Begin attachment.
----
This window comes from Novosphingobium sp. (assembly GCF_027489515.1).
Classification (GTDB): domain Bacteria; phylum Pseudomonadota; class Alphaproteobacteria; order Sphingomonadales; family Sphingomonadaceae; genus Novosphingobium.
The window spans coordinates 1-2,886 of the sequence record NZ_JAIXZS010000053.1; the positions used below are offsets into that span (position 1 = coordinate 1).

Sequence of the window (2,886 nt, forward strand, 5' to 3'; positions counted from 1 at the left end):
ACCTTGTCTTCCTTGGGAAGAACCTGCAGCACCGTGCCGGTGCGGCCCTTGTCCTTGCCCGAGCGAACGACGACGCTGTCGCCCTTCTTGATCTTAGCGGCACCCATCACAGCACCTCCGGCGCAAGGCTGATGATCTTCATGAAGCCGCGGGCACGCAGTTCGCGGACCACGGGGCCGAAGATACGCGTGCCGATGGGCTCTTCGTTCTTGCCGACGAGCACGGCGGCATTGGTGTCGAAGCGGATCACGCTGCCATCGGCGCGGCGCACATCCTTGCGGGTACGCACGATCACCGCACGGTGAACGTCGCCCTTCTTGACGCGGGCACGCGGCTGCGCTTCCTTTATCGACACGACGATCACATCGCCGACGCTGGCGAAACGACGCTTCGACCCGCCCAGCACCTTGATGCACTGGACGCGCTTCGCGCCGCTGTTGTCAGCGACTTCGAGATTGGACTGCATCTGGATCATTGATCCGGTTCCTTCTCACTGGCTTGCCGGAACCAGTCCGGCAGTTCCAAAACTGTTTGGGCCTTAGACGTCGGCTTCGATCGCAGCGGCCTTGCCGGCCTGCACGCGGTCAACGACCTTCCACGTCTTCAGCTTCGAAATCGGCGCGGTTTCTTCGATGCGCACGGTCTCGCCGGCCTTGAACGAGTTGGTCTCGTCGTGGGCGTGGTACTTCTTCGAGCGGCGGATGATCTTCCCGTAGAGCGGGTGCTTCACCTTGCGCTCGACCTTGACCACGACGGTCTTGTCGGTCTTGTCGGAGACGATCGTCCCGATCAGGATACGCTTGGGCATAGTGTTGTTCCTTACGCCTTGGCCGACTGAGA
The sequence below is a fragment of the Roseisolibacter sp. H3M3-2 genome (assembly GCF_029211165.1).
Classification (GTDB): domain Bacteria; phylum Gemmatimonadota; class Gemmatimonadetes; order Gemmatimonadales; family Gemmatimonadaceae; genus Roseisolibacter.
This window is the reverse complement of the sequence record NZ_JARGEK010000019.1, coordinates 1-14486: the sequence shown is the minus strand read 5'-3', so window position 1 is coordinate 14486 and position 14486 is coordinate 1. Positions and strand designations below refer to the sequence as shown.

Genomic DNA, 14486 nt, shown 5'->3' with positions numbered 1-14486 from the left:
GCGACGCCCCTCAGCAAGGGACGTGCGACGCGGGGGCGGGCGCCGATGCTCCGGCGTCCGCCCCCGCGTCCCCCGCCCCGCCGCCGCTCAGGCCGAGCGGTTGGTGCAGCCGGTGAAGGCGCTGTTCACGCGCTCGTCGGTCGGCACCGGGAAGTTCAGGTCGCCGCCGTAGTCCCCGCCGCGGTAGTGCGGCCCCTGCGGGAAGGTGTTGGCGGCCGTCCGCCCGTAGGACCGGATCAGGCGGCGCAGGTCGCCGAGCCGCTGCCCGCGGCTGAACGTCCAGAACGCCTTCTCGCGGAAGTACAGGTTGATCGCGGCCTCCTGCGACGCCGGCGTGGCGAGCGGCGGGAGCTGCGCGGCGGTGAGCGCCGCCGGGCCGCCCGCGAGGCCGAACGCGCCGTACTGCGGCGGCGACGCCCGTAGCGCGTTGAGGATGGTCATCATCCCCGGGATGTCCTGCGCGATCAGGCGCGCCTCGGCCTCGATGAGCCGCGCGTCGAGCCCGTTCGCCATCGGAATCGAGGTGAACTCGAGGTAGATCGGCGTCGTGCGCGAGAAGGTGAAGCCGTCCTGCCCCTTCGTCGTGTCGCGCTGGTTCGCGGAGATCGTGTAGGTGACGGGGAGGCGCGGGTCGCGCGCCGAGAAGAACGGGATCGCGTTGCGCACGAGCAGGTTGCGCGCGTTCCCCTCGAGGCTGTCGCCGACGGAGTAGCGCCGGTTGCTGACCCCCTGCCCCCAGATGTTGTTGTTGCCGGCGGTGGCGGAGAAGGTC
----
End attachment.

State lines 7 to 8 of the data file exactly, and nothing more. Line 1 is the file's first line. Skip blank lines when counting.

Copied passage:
Classification (GTDB): domain Bacteria; phylum Gemmatimonadota; class Gemmatimonadetes; order Gemmatimonadales; family Gemmatimonadaceae; genus Roseisolibacter.
This window is the reverse complement of the sequence record NZ_JARGEK010000019.1, coordinates 1-14486: the sequence shown is the minus strand read 5'-3', so window position 1 is coordinate 14486 and position 14486 is coordinate 1. Positions and strand designations below refer to the sequence as shown.